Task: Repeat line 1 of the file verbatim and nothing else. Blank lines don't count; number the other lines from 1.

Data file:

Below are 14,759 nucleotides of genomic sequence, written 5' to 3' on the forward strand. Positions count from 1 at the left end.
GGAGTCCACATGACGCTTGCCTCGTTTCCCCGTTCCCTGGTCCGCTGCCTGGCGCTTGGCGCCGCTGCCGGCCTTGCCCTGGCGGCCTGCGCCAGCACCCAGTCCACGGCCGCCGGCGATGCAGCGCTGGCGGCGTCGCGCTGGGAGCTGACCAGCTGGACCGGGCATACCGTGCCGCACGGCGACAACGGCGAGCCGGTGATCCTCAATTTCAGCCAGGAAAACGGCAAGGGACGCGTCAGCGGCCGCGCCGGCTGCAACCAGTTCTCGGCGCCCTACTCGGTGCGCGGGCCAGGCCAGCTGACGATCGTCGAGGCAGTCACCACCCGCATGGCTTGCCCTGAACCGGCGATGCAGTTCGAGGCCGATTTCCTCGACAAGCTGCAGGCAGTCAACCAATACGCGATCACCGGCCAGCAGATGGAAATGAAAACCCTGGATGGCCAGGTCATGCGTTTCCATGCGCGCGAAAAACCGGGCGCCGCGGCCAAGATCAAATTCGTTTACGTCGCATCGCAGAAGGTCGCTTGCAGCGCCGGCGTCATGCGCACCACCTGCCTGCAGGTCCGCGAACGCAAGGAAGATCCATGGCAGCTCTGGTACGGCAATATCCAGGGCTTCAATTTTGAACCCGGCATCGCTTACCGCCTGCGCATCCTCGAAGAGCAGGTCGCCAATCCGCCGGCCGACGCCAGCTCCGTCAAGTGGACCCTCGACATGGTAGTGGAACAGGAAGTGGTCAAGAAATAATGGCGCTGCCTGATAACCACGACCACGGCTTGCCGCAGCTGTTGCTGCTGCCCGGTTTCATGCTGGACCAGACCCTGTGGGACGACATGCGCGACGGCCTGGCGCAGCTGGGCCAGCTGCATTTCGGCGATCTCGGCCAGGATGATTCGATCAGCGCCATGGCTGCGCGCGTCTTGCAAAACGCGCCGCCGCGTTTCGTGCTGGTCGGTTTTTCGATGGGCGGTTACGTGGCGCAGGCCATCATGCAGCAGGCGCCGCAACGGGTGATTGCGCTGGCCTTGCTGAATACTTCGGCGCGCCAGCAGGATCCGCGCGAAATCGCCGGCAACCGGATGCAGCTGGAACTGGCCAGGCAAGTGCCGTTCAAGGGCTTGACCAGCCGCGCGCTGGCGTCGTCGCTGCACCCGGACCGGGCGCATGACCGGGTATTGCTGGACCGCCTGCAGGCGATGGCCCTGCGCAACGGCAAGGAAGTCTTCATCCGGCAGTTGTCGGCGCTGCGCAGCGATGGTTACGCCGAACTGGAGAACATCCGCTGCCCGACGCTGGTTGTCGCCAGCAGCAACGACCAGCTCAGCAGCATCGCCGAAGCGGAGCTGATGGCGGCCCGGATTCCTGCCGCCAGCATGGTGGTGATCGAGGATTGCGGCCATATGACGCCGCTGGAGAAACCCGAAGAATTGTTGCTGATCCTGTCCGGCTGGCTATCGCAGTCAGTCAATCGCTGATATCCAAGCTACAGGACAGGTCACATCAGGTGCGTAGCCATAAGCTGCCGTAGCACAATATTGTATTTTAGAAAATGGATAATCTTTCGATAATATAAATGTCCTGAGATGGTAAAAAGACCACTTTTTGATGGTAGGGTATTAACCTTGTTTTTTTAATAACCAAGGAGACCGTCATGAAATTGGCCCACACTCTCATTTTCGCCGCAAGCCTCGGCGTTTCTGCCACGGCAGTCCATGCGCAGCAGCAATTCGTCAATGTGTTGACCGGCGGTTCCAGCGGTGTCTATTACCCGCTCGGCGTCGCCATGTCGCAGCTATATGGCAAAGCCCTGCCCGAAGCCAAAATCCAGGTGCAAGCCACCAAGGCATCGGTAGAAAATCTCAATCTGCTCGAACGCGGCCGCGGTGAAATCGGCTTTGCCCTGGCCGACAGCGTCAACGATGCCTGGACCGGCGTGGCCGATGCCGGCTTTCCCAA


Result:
Below are 14,759 nucleotides of genomic sequence, written 5' to 3' on the forward strand. Positions count from 1 at the left end.